RIES: It's a really paradoxical thing. We want to think big, but start small. And then scale fast. People think about trying to build the next Facebook as trying to start where Facebook is today, as a major global presence. And it's hard to remember that that started only on one college campus, and that proved that the model could work as they went from campus to campus. They didn't need massive scale at the beginning. The current management tools that worked so well in the 20th century that have to do with planning and forecasting and being able to put together a rigorous plan that you can then beat with execution, that actually gets in the way of innovation.
INSKEEP: Although, when you think about people who've been making money, even in the difficult economy of recent years, it seems like a lot of capital-intensive businesses - I mean biotech, health care, defense contractors. It's challenging to think about starting small scale in anything and going up against any of them.
RIES: It certainly is daunting. One of the things that I am really excited about in the current environment is what I call the rentership of the means of production, turning Marx's old dictum on its head. It used to be if you wanted to compete in manufacturing, you had to build a factory, which is very expensive.
INSKEEP: You had to own the means of production.
RIES: You had to own the means of production. But now you can rent them.
INSKEEP: What does that mean, exactly?
RIES: I'll give you an example from software, and then we can talk about how it would look actually in manufacturing.
RIES: If you have an idea for a new software product you want to sell on the Internet, as I did in my last company IMVU, you only need about $5 a day to get started. You need enough money to be able to put up an initial website, and then you need to be able to advertise it and get distribution to customers. Well, in the old days, that would have been expensive, too: billboards or magazine advertising.
Today, you could go with Google with their AdWords product and you can buy clicks and buy customer attention at pennies each. And so the first advertising budget we had literally was $5 a day. We were paying five cents a click, and that allowed us to get 100 clicks. And so if our product had turned out to be a complete disaster and, you know, had no chance of success, we could have found it out at a cost of five bucks instead of $5 million. That same capability is being unlocked in manufacturing. So even if you want to build a physical device, you don't necessarily have to go build a factory. You can just build a computer schematic of what you want, and there are manufacturers now who will send you a batch of, you know, say, 40 of those at a very low cost.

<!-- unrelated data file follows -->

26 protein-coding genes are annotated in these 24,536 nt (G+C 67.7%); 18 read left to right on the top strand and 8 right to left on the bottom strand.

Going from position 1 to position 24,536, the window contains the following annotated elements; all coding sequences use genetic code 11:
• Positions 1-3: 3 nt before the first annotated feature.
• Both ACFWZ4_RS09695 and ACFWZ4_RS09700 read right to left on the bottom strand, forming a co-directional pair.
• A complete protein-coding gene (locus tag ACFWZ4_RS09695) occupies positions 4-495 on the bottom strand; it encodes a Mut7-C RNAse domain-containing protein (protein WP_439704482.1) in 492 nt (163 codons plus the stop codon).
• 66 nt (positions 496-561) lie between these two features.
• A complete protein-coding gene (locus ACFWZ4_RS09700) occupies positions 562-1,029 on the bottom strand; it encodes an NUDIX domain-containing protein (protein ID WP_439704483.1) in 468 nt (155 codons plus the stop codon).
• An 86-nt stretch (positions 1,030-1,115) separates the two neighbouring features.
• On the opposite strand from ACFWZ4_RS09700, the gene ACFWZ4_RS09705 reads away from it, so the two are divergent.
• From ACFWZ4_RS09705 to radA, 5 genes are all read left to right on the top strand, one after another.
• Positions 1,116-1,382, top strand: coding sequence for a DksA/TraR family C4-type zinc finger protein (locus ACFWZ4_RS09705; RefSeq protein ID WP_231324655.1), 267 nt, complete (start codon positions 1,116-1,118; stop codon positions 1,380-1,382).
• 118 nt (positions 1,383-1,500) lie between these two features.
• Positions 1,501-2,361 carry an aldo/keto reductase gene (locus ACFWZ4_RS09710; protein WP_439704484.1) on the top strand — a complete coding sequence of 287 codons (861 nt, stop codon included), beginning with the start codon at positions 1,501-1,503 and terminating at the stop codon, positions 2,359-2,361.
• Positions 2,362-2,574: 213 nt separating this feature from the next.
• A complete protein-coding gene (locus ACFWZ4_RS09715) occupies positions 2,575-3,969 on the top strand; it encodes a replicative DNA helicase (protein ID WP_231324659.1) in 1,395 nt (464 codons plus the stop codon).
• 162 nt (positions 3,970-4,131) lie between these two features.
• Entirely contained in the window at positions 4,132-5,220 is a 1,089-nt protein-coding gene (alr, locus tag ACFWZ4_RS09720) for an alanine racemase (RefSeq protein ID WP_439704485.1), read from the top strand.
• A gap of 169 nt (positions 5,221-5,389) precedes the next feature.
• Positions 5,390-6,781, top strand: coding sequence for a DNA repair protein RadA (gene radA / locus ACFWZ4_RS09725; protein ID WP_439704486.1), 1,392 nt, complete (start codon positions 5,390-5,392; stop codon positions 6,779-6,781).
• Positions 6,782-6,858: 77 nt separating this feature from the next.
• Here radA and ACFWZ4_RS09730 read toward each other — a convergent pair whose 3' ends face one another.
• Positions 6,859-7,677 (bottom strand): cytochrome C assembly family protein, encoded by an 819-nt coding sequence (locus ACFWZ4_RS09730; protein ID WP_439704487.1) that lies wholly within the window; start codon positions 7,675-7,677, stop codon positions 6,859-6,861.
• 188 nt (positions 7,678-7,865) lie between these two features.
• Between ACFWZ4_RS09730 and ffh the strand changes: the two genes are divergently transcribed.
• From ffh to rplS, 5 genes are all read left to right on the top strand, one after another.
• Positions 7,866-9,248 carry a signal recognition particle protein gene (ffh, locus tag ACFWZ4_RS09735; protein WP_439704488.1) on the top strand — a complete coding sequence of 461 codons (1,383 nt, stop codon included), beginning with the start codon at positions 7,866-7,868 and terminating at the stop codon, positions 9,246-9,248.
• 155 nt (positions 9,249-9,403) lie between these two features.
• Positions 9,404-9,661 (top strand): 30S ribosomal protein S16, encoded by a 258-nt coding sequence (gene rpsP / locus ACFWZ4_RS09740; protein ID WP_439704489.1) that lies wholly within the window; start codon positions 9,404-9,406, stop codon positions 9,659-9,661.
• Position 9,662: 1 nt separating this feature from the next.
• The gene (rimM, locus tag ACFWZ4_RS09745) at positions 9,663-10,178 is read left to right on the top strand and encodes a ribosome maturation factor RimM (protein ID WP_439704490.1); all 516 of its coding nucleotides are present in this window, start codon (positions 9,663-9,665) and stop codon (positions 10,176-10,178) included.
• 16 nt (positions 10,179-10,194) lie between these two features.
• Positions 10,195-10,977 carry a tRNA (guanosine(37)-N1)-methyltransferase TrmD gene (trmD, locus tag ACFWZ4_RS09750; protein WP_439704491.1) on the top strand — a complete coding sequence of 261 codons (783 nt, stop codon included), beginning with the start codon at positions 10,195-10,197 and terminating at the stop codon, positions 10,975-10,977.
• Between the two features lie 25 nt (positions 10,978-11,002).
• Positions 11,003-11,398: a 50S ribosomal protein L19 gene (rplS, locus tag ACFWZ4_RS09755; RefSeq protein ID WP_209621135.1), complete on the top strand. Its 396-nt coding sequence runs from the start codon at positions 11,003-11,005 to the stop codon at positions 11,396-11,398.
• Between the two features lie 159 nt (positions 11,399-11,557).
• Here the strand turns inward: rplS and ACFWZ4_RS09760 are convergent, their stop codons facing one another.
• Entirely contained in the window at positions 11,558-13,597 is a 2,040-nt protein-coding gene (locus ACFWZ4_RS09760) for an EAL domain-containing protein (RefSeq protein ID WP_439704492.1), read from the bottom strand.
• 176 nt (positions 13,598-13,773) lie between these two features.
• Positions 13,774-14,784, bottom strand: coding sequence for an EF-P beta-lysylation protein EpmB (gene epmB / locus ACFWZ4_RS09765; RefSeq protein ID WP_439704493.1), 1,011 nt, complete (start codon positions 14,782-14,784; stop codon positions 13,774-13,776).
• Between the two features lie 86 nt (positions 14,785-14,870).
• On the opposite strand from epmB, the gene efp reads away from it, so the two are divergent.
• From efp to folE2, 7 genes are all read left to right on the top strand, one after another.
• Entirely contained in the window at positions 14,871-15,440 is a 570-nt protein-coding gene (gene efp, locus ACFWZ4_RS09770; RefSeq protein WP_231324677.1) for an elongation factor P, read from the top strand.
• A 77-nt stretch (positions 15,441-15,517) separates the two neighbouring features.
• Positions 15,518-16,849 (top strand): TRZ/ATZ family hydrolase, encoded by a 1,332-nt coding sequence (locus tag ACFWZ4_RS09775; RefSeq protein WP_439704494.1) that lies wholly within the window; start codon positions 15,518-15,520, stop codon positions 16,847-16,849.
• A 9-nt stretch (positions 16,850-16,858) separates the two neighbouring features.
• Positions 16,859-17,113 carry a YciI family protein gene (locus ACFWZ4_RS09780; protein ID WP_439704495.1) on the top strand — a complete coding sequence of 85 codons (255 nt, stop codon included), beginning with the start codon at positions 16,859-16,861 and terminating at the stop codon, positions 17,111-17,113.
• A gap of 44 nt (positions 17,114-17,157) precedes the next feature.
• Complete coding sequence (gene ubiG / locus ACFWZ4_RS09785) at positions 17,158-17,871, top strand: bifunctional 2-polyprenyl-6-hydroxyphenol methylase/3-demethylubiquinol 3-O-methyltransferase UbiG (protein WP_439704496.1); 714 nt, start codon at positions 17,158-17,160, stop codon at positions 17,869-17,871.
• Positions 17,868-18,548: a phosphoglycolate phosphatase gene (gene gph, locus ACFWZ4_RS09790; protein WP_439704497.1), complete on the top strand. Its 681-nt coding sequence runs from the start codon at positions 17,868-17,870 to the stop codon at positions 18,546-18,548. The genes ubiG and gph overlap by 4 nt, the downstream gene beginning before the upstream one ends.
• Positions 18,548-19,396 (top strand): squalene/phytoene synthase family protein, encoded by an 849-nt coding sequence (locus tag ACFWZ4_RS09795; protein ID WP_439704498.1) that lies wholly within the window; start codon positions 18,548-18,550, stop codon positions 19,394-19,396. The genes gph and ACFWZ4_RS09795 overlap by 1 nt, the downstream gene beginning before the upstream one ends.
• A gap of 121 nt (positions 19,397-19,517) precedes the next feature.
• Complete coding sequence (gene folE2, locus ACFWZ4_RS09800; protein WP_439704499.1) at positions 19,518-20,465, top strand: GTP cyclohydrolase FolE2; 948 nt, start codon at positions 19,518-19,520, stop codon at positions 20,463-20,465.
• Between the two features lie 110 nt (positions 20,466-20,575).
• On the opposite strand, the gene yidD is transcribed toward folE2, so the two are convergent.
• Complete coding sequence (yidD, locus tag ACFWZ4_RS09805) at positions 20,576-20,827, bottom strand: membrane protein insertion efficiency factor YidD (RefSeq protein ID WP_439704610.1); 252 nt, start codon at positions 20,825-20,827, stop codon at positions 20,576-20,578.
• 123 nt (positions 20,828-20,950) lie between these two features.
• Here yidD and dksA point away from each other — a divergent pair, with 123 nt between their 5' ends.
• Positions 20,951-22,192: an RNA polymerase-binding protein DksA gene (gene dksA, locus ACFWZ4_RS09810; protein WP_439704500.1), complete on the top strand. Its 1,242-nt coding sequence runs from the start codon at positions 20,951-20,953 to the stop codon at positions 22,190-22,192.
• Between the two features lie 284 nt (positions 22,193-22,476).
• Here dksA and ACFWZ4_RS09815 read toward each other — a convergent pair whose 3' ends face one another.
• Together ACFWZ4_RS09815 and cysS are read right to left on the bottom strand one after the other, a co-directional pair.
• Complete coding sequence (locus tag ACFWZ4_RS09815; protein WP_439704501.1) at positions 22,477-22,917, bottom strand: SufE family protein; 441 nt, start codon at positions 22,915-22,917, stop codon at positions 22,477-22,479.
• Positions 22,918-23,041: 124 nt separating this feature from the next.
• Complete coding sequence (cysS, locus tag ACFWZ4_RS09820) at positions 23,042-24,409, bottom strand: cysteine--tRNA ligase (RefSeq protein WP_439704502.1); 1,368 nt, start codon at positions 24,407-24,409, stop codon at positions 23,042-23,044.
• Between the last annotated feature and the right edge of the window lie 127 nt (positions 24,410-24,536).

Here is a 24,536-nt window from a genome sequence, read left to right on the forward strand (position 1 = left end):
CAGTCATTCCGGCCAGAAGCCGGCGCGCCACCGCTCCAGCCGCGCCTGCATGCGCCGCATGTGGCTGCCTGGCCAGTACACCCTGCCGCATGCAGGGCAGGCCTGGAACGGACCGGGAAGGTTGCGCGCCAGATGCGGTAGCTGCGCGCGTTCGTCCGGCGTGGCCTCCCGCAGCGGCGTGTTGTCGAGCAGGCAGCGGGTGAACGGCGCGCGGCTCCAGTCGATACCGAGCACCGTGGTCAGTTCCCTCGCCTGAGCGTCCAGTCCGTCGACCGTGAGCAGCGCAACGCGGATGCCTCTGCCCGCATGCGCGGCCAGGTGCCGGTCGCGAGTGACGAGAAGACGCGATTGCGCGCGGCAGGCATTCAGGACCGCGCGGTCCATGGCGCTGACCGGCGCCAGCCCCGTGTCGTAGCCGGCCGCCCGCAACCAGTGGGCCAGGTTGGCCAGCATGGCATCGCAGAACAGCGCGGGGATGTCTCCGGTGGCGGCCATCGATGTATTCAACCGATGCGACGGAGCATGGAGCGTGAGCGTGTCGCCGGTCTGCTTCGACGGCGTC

We profile one such company in the book, and we tell a story of them building a field array for a military contractor that was a very complicated contraption that had to be able to defuse landmines and bombs, a very technically demanding product. And in the old days, that would've taken years to develop, and we show the timeline in the book of them going from concept to 40 physical prototypes they could test in the field in just about 15 days.
INSKEEP: Rather than 15 years, which would be more common for a military contract.
RIES: And the cost of only a few thousand dollars, instead of millions.
INSKEEP: So you're trying to put a dollar value - when a company looks at the value of itself - a dollar value on the speed and nimbleness with which new ideas are tried and fielded, and then sometimes even knocked down.
RIES: That's exactly right. Right now, we're really focused on efficiency as a society. We always want to increase productivity, build stuff more efficiently. And the truth is, we actually have more stuff than we know what to do with. So, building more of it, more efficiently, actually doesn't help. We have to be focused on the efficiency with which we can test new ideas, to discover which are brilliant, and which are crazy.
INSKEEP: Eric Ries, thanks very much.
RIES: Thanks for having me.
DAVID GREENE, Host:
And Eric Ries's new book is called "The Lean Startup." Transcript provided by NPR, Copyright NPR.